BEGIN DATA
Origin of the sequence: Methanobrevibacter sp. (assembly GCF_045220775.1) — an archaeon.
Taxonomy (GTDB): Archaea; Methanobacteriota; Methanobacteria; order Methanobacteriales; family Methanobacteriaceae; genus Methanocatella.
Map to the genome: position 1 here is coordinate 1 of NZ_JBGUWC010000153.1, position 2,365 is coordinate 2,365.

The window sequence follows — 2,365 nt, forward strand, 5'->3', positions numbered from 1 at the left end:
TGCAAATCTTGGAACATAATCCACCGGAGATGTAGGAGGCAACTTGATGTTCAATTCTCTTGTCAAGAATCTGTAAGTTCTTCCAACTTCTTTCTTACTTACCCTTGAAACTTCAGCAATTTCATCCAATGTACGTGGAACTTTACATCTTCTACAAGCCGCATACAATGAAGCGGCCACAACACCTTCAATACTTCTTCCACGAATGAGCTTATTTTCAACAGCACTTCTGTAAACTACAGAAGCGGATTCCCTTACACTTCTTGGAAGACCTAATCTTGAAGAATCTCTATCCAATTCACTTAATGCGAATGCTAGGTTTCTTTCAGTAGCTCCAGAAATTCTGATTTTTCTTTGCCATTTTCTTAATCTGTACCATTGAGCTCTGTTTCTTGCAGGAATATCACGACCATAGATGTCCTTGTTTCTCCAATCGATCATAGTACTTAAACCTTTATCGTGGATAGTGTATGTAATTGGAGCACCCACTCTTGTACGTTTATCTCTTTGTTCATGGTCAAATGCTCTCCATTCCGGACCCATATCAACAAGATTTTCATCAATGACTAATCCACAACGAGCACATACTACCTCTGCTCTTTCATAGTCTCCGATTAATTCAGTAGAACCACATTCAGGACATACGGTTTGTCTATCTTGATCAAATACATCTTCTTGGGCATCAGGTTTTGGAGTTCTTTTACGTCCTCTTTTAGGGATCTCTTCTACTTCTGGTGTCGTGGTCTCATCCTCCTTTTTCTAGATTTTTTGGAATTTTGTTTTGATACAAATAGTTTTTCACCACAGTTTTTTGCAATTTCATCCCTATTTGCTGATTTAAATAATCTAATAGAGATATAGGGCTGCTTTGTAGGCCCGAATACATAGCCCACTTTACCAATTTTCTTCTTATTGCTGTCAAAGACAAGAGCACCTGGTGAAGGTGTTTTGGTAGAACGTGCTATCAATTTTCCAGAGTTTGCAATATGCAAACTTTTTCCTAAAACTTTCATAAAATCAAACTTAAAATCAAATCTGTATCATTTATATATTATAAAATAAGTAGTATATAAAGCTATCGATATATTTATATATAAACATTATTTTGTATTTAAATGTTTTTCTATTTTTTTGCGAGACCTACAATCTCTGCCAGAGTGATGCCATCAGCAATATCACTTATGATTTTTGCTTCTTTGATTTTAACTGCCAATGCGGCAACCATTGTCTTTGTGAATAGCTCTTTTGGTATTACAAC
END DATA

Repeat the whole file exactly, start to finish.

Origin of the sequence: Methanobrevibacter sp. (assembly GCF_045220775.1) — an archaeon.
Taxonomy (GTDB): Archaea; Methanobacteriota; Methanobacteria; order Methanobacteriales; family Methanobacteriaceae; genus Methanocatella.
Map to the genome: position 1 here is coordinate 1 of NZ_JBGUWC010000153.1, position 2,365 is coordinate 2,365.

The window sequence follows — 2,365 nt, forward strand, 5'->3', positions numbered from 1 at the left end:
TGCAAATCTTGGAACATAATCCACCGGAGATGTAGGAGGCAACTTGATGTTCAATTCTCTTGTCAAGAATCTGTAAGTTCTTCCAACTTCTTTCTTACTTACCCTTGAAACTTCAGCAATTTCATCCAATGTACGTGGAACTTTACATCTTCTACAAGCCGCATACAATGAAGCGGCCACAACACCTTCAATACTTCTTCCACGAATGAGCTTATTTTCAACAGCACTTCTGTAAACTACAGAAGCGGATTCCCTTACACTTCTTGGAAGACCTAATCTTGAAGAATCTCTATCCAATTCACTTAATGCGAATGCTAGGTTTCTTTCAGTAGCTCCAGAAATTCTGATTTTTCTTTGCCATTTTCTTAATCTGTACCATTGAGCTCTGTTTCTTGCAGGAATATCACGACCATAGATGTCCTTGTTTCTCCAATCGATCATAGTACTTAAACCTTTATCGTGGATAGTGTATGTAATTGGAGCACCCACTCTTGTACGTTTATCTCTTTGTTCATGGTCAAATGCTCTCCATTCCGGACCCATATCAACAAGATTTTCATCAATGACTAATCCACAACGAGCACATACTACCTCTGCTCTTTCATAGTCTCCGATTAATTCAGTAGAACCACATTCAGGACATACGGTTTGTCTATCTTGATCAAATACATCTTCTTGGGCATCAGGTTTTGGAGTTCTTTTACGTCCTCTTTTAGGGATCTCTTCTACTTCTGGTGTCGTGGTCTCATCCTCCTTTTTCTAGATTTTTTGGAATTTTGTTTTGATACAAATAGTTTTTCACCACAGTTTTTTGCAATTTCATCCCTATTTGCTGATTTAAATAATCTAATAGAGATATAGGGCTGCTTTGTAGGCCCGAATACATAGCCCACTTTACCAATTTTCTTCTTATTGCTGTCAAAGACAAGAGCACCTGGTGAAGGTGTTTTGGTAGAACGTGCTATCAATTTTCCAGAGTTTGCAATATGCAAACTTTTTCCTAAAACTTTCATAAAATCAAACTTAAAATCAAATCTGTATCATTTATATATTATAAAATAAGTAGTATATAAAGCTATCGATATATTTATATATAAACATTATTTTGTATTTAAATGTTTTTCTATTTTTTTGCGAGACCTACAATCTCTGCCAGAGTGATGCCATCAGCAATATCACTTATGATTTTTGCTTCTTTGATTTTAACTGCCAATGCGGCAACCATTGTCTTTGTGAATAGCTCTTTTGGTATTACAAC